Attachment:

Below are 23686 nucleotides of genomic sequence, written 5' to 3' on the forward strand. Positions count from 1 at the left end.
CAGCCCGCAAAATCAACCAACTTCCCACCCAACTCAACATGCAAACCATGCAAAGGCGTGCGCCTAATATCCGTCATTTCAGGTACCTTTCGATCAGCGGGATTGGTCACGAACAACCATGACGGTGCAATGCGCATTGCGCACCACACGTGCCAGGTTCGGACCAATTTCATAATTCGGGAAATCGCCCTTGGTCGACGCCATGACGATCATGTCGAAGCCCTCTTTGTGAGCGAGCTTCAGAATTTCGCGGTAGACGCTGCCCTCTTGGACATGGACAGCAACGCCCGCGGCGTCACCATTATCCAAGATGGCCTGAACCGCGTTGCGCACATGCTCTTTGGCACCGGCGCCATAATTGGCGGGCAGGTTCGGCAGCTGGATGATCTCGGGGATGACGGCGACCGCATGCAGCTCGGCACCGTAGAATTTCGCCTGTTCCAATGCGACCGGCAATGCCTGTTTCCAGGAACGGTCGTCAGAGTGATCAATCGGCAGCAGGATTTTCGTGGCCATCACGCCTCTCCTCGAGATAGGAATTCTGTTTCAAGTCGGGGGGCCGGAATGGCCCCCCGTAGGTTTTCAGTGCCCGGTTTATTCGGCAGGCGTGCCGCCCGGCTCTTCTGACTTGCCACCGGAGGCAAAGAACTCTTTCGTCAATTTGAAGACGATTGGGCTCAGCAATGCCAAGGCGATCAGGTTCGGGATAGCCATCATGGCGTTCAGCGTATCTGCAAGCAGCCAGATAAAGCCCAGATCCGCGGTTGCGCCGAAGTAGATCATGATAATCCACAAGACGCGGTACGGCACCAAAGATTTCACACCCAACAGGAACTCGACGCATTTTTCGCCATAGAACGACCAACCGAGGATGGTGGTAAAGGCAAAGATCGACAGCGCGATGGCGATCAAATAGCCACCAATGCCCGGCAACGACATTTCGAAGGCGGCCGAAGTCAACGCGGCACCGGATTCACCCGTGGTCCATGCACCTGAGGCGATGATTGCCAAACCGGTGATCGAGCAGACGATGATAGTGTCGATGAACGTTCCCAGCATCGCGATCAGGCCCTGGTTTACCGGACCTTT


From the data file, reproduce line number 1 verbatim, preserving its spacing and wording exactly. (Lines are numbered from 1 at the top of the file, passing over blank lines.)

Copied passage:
Below are 23686 nucleotides of genomic sequence, written 5' to 3' on the forward strand. Positions count from 1 at the left end.